By Susan Kinzie
Washington Post Staff Writer
Sunday, November 15, 2009
This year, the Sanford and Doris Slavin Foundation gave out more -- yes, more -- money to nonprofit groups in Montgomery County.
"Because of the economic downturn, and so many people in need, we decided to ramp up our contributions," said Jeffrey Slavin, whose parents started the foundation. "This is the time to step up to the plate, not to cut back, to maintain or increase. In some cases we increased because of the shortfall caused by other funders."
A year after the economic crisis began, when most foundations took a big hit in the stock market, scaled back gifts and cut expenses, some are choosing to give more. The Washington Regional Association of Grantmakers released a "call to action" last week, highlighting the increased need for services and the impact of philanthropy on local projects, and a survey, which found that even as most local grantmakers pull back, nearly a third expect to give more.
A few of the increases are dramatic.
The Community Foundation for the National Capital Region created the Neighbors in Need program last fall to help safety-net programs. More than $3.2 million has been contributed, and the program is seeking $2 million more.
The World Bank Group increased its match of employee donations from 50 percent to two for one. Last year, it gave away $2.5 million, said Viki Betancourt, manager of the community outreach program. This year, the figure jumped to $4.1 million, funding things such as food banks and child-care programs that help needy parents get to work. She said that this year, when so many funders cut back, more collaboration was done to find the gaps and get others to step in to fill them.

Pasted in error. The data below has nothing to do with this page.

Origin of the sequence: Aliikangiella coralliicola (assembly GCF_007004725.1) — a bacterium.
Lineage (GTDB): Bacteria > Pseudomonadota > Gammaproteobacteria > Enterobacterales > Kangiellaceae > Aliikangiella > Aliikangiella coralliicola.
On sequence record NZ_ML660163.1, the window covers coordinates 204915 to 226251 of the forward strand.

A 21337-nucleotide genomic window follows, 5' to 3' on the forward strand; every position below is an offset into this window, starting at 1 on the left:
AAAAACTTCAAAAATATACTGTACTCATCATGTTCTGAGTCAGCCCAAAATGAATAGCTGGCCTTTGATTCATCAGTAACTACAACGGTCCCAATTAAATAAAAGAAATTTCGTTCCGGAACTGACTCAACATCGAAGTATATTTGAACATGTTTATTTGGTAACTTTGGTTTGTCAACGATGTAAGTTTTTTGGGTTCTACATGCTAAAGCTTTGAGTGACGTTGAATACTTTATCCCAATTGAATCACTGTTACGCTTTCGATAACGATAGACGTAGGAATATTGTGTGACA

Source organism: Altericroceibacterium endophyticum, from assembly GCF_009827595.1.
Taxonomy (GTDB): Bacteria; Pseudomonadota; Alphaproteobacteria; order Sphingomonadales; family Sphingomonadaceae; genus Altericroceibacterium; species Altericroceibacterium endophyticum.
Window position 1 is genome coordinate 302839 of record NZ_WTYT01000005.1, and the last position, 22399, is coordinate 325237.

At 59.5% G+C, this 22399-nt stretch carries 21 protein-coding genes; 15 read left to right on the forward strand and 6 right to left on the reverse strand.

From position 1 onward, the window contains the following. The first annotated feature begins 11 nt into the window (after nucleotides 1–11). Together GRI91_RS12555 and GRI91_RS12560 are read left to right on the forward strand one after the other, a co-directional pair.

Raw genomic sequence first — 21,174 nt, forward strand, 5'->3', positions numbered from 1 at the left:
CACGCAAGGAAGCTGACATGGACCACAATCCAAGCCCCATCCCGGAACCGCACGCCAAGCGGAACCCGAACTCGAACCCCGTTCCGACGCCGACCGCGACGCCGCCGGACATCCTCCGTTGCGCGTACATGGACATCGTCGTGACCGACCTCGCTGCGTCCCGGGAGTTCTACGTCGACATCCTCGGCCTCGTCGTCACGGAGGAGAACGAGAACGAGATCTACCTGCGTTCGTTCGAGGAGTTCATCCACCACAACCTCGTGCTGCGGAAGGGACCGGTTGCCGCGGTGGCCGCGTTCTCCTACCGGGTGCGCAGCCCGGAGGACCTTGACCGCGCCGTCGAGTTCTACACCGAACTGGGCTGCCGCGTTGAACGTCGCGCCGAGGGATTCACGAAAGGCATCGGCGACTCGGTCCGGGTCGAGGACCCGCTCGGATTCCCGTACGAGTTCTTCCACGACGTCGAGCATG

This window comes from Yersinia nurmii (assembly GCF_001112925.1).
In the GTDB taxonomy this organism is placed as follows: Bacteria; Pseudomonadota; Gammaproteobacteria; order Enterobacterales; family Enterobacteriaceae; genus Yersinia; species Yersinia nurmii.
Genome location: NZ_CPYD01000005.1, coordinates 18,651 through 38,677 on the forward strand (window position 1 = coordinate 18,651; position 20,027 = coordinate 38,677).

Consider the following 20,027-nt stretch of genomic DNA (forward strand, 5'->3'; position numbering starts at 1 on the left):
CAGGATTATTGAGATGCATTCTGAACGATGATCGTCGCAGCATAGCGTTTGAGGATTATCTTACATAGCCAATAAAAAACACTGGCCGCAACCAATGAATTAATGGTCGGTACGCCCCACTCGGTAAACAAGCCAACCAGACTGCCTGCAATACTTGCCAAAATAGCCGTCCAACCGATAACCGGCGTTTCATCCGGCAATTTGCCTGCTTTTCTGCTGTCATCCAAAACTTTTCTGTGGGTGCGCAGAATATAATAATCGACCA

The grantmakers report challenged local organizations to form partnerships to combat entrenched problems, including agreements with local governments. It described a coalition that designed a health safety net for the District after a series of financial and policy changes and a hospital closing threatened the system and that pushed for changes.
In 2004, local grantmakers raised millions to meet District officials' challenge and match the city's investment. The model has spread to the Virginia and Maryland suburbs, too.
They wanted to underscore the message that philanthropy has effects beyond dollars, said Tamara Copeland, president of the Washington Regional Association of Grantmakers. Those able to capitalize on timing and momentum, become a strong voice for change, leverage resources and build partnerships were able to have long-term effects, she said, and it's important that philanthropy look to lasting change despite the difficult economy.
About half of the 51 groups that responded to the survey said their grants budgets declined this year, and nearly half expect them to drop again next year.
But more than a quarter reported increases of up to 15 percent, and a handful increased by even more. For next year, nearly a third expect larger grants budgets.
Slavin said his family's foundation gave about $240,000 last year, increased that by about 25 percent this year and expects to give 25 percent more next year. The family increased its personal donations, too. "This is the time to step up to the plate," he said. "This is the rainy day."